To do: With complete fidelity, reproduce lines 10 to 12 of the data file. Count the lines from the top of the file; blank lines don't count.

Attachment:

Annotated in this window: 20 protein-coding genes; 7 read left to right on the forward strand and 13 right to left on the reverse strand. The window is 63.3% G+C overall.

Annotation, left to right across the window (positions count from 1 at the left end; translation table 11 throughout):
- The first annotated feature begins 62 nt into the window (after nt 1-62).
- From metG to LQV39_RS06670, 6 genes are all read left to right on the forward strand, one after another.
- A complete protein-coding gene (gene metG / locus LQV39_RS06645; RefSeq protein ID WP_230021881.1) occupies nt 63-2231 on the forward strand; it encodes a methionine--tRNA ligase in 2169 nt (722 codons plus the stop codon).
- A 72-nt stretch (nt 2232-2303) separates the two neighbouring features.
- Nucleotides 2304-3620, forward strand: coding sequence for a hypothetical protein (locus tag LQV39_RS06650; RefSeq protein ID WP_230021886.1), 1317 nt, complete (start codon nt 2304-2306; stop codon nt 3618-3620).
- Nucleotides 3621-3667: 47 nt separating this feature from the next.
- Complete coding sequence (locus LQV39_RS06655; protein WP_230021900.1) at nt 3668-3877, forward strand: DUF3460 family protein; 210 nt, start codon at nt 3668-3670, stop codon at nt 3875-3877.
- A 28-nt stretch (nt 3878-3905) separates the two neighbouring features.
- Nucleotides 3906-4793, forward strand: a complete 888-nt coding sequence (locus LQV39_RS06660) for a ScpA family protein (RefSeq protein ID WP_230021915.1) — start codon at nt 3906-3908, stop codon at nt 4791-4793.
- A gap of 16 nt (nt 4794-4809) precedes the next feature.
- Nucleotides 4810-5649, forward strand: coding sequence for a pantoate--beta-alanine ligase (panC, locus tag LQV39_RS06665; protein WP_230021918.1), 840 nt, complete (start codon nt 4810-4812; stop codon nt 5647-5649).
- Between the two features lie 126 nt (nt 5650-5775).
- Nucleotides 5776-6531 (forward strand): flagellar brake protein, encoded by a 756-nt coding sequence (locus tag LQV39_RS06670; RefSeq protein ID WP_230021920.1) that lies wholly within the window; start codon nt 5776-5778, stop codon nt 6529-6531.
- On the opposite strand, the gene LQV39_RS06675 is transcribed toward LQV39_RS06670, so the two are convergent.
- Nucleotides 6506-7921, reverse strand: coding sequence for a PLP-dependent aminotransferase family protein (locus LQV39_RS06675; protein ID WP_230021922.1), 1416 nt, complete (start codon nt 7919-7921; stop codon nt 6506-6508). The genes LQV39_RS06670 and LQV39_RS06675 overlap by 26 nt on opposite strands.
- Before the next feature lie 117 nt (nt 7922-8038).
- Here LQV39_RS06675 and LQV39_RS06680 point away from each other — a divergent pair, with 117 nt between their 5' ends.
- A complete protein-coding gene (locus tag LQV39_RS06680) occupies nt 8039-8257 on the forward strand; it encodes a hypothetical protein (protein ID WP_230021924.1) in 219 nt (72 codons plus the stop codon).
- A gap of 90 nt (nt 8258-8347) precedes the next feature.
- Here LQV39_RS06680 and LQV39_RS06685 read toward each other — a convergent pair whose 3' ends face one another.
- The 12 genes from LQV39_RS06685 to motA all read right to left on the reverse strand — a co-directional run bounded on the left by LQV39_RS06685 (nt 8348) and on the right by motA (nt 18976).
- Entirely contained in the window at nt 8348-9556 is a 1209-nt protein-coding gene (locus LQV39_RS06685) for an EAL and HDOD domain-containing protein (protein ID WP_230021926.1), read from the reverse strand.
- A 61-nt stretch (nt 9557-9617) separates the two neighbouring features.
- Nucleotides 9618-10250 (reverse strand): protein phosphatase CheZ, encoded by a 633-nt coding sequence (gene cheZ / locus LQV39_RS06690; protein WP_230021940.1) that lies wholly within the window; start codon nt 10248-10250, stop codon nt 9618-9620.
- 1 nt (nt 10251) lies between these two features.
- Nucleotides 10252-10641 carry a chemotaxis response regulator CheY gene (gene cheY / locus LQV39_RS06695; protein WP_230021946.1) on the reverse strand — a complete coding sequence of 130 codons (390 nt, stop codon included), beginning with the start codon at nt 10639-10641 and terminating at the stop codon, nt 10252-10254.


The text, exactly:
- A 28-nt stretch (nt 3878-3905) separates the two neighbouring features.
- Nucleotides 3906-4793, forward strand: a complete 888-nt coding sequence (locus LQV39_RS06660) for a ScpA family protein (RefSeq protein ID WP_230021915.1) — start codon at nt 3906-3908, stop codon at nt 4791-4793.
- A gap of 16 nt (nt 4794-4809) precedes the next feature.